Studio Visit: Greg Lindquist by Louis Bury

Painting pollution.


All photos by Louis Bury.

For the duration of the 2017/18 Whitney Independent Study Program, Greg Lindquist is working out of two separate studio spaces. He uses his Long Island City studio, where I visited him, for painting, and his Chinatown studio, provided by the Whitney, for research and discussion. Lately he has been contemplating how his extensive and mostly behind-the-scenes ecological research might be more directly incorporated into his artwork.

The question of how best to represent that which normally remains invisible has been an ongoing concern for Lindquist in his dazzling landscape paintings. His 2014–16 Smoke and Water mural and painting series—a  response to the Duke Energy Corporation’s 2014 spill of 39,000 tons of coal ash into North Carolina’s Dan River—depicts ash swirling atop the river in the brief time period before it sank underwater. Incongruously rendered in hyper-visible candy colors, the ash swirls glow like radioactive tracers in a nuclear medicine scan.


Work in Lindquist’s current exhibition at Lennon, Weinberg, Inc., Of ash and coal, exposes pollution in a literal, rather than simply mimetic, way. It does so specifically by including coal ash in the paintings’ materials. With a palette of otherworldly yellows and greens, the paintings depict the largest coal electric plants in the United States, all of which are sited in impoverished rural areas and shrouded in tree cover. The sooty streaks that comprise the paintings’ grounds tinge the works with an apocalyptic mood that is all the more unnerving for its strange beauty.

The literary critic Rob Nixon coined the term “slow violence” to describe ecological devastation whose effects are gradual and mostly out of sight. As Lindquist works through new aesthetic and political questions—a video about his research into state environmental regulations is in the works for the upcoming May 2018 Whitney ISP exhibition—we would do well to pay continued attention to how he discloses parts of our world we’d rather not see.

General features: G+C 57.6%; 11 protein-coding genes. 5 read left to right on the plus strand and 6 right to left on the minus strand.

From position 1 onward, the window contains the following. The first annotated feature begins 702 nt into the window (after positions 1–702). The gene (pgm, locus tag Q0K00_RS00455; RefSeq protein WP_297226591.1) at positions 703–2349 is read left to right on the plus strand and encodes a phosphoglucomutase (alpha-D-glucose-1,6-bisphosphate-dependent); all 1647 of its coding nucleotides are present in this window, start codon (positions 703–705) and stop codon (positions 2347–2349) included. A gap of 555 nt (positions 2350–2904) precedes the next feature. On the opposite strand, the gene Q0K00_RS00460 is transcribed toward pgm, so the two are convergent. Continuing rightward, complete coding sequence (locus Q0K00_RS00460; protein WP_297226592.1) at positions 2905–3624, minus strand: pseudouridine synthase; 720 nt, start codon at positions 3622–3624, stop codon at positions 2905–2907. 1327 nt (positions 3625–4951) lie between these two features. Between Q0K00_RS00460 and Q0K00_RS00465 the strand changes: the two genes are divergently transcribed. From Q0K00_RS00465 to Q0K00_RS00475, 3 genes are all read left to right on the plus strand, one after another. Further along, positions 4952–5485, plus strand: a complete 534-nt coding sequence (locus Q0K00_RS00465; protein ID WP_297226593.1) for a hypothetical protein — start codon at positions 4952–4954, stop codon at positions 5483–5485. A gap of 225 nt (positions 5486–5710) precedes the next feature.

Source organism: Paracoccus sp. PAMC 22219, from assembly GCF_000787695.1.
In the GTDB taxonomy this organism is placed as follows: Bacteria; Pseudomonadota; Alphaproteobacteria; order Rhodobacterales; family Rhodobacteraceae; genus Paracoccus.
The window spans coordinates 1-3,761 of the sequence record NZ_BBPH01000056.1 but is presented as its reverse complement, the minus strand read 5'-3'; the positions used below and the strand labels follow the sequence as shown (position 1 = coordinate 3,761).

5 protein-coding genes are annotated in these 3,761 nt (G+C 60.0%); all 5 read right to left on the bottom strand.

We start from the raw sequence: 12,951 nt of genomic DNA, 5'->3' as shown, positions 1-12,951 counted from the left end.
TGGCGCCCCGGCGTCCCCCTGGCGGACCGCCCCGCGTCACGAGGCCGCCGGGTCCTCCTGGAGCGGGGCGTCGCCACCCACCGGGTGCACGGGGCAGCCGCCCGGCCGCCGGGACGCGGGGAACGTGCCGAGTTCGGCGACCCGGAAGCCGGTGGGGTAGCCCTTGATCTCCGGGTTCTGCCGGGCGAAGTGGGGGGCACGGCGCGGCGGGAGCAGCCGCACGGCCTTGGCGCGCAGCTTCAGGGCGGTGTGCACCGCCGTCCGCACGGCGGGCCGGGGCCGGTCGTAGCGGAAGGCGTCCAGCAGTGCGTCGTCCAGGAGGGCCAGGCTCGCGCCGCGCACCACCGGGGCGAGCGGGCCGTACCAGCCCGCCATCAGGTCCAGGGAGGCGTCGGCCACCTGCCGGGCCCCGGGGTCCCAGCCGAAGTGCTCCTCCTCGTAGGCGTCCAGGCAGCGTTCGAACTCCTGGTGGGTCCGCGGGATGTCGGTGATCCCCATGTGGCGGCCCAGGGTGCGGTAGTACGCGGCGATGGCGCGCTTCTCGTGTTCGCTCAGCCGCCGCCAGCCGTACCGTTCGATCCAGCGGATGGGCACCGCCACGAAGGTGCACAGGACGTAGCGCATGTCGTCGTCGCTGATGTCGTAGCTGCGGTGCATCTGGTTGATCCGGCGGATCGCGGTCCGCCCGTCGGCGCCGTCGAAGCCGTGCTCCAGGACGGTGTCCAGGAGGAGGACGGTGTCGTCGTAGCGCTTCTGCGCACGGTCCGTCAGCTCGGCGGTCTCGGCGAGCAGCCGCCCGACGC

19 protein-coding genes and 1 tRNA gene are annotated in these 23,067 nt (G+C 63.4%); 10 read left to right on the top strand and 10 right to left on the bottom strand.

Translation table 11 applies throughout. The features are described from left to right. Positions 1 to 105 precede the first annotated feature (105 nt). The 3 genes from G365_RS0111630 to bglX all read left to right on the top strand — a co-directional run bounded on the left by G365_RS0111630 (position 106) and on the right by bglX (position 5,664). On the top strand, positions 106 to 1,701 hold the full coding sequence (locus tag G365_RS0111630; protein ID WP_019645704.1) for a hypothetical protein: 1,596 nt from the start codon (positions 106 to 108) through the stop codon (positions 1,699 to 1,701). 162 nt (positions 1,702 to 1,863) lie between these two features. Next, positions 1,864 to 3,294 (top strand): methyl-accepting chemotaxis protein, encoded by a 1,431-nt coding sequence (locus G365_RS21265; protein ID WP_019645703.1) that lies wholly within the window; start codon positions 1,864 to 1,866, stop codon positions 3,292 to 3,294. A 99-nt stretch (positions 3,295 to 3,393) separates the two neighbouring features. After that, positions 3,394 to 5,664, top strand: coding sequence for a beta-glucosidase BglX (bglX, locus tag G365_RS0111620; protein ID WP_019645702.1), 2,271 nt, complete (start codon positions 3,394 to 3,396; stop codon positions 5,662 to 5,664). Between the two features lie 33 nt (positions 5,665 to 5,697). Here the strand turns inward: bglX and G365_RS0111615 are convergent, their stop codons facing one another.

Greg Lindquist: Of ash and coal is on view at Lennon, Weinberg, Inc. in New York City until April 14. 

Greg Lindquist is a New York-based artist and writer. His work has been exhibited at numerous galleries, institutions, and museums, including the Brooklyn Academy of Music, University of Arizona Museum of Art, Weatherspoon Art Museum, and North Carolina Museum of Art. He was awarded the Marie Walsh Sharpe Space Program, Milton and Sally Avery Foundation grant, Pollock-Krasner Foundation grant, and Art Omi residency. Lindquist completed a dual master’s degree in fine art and art history from Pratt Institute in 2008 and is currently attending the Whitney American Museum of Art Independent Study Program as a studio participant in the 2017–18 year.   

Louis Bury is the author of Exercises in Criticism (Dalkey Archive) and Assistant Professor of English at Hostos Community College, CUNY. He writes regularly about visual art for Hyperallergic, and his creative and critical work has been published in Bookforum, Brooklyn Rail, Los Angeles Review of Books, Boston Review, and The Believer.

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